Hot Issues in Oil & Gas: Leases Bonuses and Real Property Tax – February 07, 2013 by Robert Venables

Oil and gas has become a hot topic in Ohio over the last few years for a variety of reasons. Such increased focus has naturally led to more tax-related questions in this area. One of the most frequently asked questions is whether a lease bonus can be treated as a capital gain instead of ordinary income. Generally the answer is no because, in the typical agreement, the landowner retains a continuing interest in the property (i.e. the mineral rights). However, if the taxpayer wants capital gain treatment, there are ways that these transactions can be structured to achieve that result. Taxpayers should discuss the various options with their tax professional before entering into any agreements so they fully understand the tax and economic consequences.

Another area of the tax law that has received increased attention is the Ohio real property tax. The main question is: at what point can real property taxes be levied on the mineral rights? Until recently, taxes were not levied on mineral rights until an active and producing well was on the property. Once a well was active and producing, the Ohio Revised Code provided the method for determining the mineral value for purposes of assessing property taxes. The discovery of Utica Shale has lead some county auditors to take the position that an active and producing well does not need to be on the property in order for taxes to be assessed. In these cases, the auditors are using a fair market value approach to valuing the mineral rights. Some auditors have been challenged and the outcome will likely have significant implications in this area for the foreseeable future.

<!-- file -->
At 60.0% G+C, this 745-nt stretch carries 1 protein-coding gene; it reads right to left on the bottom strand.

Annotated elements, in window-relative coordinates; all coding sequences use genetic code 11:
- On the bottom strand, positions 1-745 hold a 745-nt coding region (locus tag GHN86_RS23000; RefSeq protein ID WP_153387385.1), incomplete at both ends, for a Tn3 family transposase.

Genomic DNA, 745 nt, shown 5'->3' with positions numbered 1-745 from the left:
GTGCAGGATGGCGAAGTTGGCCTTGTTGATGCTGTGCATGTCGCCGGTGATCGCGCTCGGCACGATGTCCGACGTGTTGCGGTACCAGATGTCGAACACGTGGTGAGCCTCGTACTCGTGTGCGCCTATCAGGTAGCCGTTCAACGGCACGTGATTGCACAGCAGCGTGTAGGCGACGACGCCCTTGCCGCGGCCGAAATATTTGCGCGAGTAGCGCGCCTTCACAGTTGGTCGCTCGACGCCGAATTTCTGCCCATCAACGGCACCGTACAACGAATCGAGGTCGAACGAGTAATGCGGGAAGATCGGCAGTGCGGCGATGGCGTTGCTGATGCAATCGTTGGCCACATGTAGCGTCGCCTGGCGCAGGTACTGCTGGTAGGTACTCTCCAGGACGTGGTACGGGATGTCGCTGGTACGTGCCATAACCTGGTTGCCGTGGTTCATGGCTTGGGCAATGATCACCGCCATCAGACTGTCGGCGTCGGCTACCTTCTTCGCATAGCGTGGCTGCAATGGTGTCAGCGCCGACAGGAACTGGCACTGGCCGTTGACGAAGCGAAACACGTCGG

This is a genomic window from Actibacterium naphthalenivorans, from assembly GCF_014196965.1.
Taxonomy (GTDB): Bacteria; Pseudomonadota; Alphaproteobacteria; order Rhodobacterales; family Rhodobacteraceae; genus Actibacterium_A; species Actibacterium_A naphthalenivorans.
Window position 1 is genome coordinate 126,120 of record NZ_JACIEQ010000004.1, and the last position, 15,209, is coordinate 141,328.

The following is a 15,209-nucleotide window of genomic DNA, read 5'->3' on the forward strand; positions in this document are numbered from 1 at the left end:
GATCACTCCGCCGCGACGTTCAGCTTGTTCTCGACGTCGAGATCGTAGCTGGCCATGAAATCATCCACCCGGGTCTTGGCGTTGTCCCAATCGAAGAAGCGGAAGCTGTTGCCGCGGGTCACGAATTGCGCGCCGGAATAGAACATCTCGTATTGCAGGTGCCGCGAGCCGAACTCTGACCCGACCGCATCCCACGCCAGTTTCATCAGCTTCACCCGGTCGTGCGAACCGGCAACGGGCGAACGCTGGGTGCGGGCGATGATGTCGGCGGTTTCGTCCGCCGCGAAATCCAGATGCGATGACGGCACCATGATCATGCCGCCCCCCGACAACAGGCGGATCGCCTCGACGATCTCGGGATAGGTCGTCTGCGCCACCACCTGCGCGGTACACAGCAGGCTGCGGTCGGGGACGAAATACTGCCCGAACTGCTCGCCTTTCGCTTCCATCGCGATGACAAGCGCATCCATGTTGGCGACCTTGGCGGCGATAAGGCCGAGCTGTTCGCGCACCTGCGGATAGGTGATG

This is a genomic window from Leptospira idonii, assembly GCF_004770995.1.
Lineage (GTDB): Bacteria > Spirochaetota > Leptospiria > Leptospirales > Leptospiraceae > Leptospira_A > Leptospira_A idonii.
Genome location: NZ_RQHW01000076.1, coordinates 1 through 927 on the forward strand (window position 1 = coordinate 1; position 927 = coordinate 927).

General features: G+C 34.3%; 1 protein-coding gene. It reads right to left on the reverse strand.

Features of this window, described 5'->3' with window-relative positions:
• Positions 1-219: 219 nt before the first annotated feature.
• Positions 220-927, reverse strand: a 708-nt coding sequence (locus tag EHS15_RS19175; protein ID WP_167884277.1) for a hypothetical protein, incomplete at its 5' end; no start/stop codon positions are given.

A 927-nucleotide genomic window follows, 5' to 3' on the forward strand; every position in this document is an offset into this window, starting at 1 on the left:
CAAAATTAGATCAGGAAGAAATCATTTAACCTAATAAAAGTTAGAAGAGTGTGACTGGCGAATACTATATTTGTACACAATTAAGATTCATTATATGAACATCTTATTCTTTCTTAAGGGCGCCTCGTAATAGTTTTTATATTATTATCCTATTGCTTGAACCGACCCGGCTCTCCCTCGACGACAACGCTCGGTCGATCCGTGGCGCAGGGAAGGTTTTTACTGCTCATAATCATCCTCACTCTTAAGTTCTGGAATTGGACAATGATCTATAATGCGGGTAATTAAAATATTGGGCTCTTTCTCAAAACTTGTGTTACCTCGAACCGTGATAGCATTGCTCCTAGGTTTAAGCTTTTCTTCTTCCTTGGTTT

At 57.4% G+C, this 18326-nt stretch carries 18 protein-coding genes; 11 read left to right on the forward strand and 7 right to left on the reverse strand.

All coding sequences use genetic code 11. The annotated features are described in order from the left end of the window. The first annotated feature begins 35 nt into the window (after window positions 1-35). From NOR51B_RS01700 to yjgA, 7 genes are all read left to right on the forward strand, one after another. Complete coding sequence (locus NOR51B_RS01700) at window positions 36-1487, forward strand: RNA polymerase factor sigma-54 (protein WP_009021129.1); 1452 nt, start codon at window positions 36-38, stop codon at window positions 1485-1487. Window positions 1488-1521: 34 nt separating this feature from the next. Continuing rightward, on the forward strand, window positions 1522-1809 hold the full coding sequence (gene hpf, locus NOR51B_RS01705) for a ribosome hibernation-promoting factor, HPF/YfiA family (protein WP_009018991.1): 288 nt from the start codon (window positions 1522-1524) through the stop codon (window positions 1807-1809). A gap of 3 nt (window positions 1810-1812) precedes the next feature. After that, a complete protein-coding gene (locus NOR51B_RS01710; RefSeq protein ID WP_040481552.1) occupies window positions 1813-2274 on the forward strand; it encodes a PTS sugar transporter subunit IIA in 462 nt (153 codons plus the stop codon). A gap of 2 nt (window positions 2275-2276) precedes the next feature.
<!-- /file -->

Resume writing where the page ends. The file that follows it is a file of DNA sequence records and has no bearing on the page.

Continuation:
For more information, contact Robert Venables III at rvenables@cohencpa.com.

 

This communication is for information only, and any action should only be taken after a detailed review of the specific situation and appropriate consultation.

Notwithstanding that these materials do not constitute legal, accounting or other professional advice, as may be required by United States Treasury Regulations and IRS Circular 230, you should be advised that these materials are not intended or written to be used, and cannot be used by you or any other person, for the purpose of avoiding penalties that may be imposed under federal tax laws. No written statement contained in these materials may be used by any person to support the promotion or marketing of or to recommend any federal tax transaction(s) or matter(s) addressed in these materials, and any taxpayer should seek advice based on the taxpayer's particular circumstances from an independent tax advisor with respect to any such federal tax transaction matter.